KYIV, Ukraine — He appeared on Ukrainian television early Thursday morning as the threat of war was pressing down. First, President Volodymyr Zelenskyy of Ukraine addressed the 44 million citizens of Ukraine. Then he turned to the 144 million Russians living next door and beseeched them to prevent an attack that evoked the darkest eras in Europe since World War II.

“Listen to the voice of reason,” Zelenskyy said after midnight Thursday in Kyiv. “The Ukrainian people want peace.”

It was an impassioned bid to save his country — and it did not work. Hours later, a full-scale Russian invasion had begun, and Zelenskyy, a former television actor and comic, had become a wartime leader. And for the moment, even as the Russian attack is continuing, Ukrainians have rallied around him.

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His dramatic speech as well as his appearance at the Munich Security Conference last weekend, where he warned European allies about “appeasement” of Russia, have given Zelenskyy something that even his allies would not normally ascribe to him: gravitas.

He will now face the greatest crisis in his country’s modern history, even as he must face off against President Vladimir Putin of Russia.

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“Putin began a war against Ukraine and against the entire democratic world,” Zelenskyy said in a second national address Thursday, after Russian soldiers hit targets in 16 cities across the country, including the capital, Kyiv. “He wants to destroy our country and everything we have been building. But we know the strength of the Ukrainian people.

“You are indomitable,” he added. “You are Ukrainians.”

It of course remains deeply uncertain how long, or even if, Ukrainians can indeed hold out against a vastly bigger and superior Russian force, or whether Zelenskyy will continue to step up into a role for which he has had no rehearsal. Public opinion could yet turn sharply against him, as it did in mid-February as the threat of war grew. And a more serious danger is lurking: possible assassination — a prospect even Zelenskyy’s office raised Thursday as the Russian forces were closing in on Kyiv.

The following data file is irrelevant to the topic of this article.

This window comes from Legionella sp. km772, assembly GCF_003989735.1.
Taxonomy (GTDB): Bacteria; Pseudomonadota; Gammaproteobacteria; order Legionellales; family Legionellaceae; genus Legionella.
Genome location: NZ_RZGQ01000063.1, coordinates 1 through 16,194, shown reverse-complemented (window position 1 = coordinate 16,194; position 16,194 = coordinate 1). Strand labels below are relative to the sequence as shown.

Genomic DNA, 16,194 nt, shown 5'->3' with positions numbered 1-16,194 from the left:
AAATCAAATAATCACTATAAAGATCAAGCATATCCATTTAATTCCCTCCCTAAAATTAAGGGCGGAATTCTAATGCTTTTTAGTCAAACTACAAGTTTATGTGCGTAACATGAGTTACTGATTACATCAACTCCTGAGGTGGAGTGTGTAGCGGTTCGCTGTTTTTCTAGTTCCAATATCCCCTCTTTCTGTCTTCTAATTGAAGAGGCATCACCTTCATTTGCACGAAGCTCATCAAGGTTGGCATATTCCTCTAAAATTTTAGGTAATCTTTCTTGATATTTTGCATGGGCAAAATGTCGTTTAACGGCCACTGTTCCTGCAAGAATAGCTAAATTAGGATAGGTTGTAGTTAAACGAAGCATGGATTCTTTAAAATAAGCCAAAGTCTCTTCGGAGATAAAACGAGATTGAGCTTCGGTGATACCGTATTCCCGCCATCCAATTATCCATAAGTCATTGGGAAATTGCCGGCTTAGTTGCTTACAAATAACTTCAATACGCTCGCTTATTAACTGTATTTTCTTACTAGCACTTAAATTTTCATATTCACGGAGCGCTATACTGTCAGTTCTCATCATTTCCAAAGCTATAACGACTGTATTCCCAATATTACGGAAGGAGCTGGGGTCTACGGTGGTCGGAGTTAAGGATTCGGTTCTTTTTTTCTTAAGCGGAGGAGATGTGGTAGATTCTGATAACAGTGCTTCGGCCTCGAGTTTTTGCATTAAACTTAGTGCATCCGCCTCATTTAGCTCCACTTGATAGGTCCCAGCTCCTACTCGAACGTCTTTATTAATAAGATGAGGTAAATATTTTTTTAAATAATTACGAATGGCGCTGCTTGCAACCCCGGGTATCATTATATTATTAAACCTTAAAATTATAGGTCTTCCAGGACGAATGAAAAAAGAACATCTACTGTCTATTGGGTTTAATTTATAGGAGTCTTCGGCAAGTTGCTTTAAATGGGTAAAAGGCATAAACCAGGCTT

Maria Zolkina, a Ukrainian political analyst who works at the Democratic Initiatives Foundation, said Zelenskyy “didn’t choose to fight, and he is not a president of a wartime. But since yesterday, when it became clear from his intelligence what shape the attack would take, he is acting exactly how a president should act in the wartime regime.”

Zelenskyy came to power as a corruption fighter, confident at the time of his ability to broker a peace to the long-simmering conflict with Russian-backed separatists then confined to the country’s east. He won in a landslide, with 73% of Ukrainians backing him over the incumbent president, Petro Poroshenko, a wealthy businessman who had taken a hard stance against Moscow.

Zelenskyy had no prior experience in politics besides playing a president on television. He won on a populist agenda by targeting a wealthy class of oligarchs and promised to be a pragmatic president whose vision for Ukraine was a country that was neither “a corrupt partner of the West” nor “Russia’s little sister.” His strongest support came from southern and eastern Ukraine, including in the conflict-ridden Donetsk and Luhansk regions, part of which are subsumed by two separatist enclaves whose independence Putin recognized Monday.

Since then, doubts have lingered about his preparedness to navigate Ukraine through such perilous straits and the expertise of the advisers he has surrounded himself with, many drawn from his comedy studio, Kvartal 95. While his defense and military people are well respected, and he has slowly built a meritocratic team, many of those around him arrived with little experience in governing, let alone diplomacy or war.

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Since Russia’s invasion, they are on the front lines. And Zelenskyy, in his last-ditch appeal to head off war, seized that moment and all its drama in a way few expected, giving a people under siege a much-needed rallying point.

When he appealed directly to the Russian people, switching languages to Russian as he did so, he referred to them as neighbors and family, even as he acknowledged differences and admitted that they would probably never even hear his words, given the Kremlin’s tight grip on Russia’s media.

He tried to address the main accusations leveled against Ukrainians by the Kremlin. Ukrainians were not Nazis, said Zelenskyy, who is Jewish, and his own grandfather had served in the Soviet army throughout the war. They did not hate Russian culture, he said.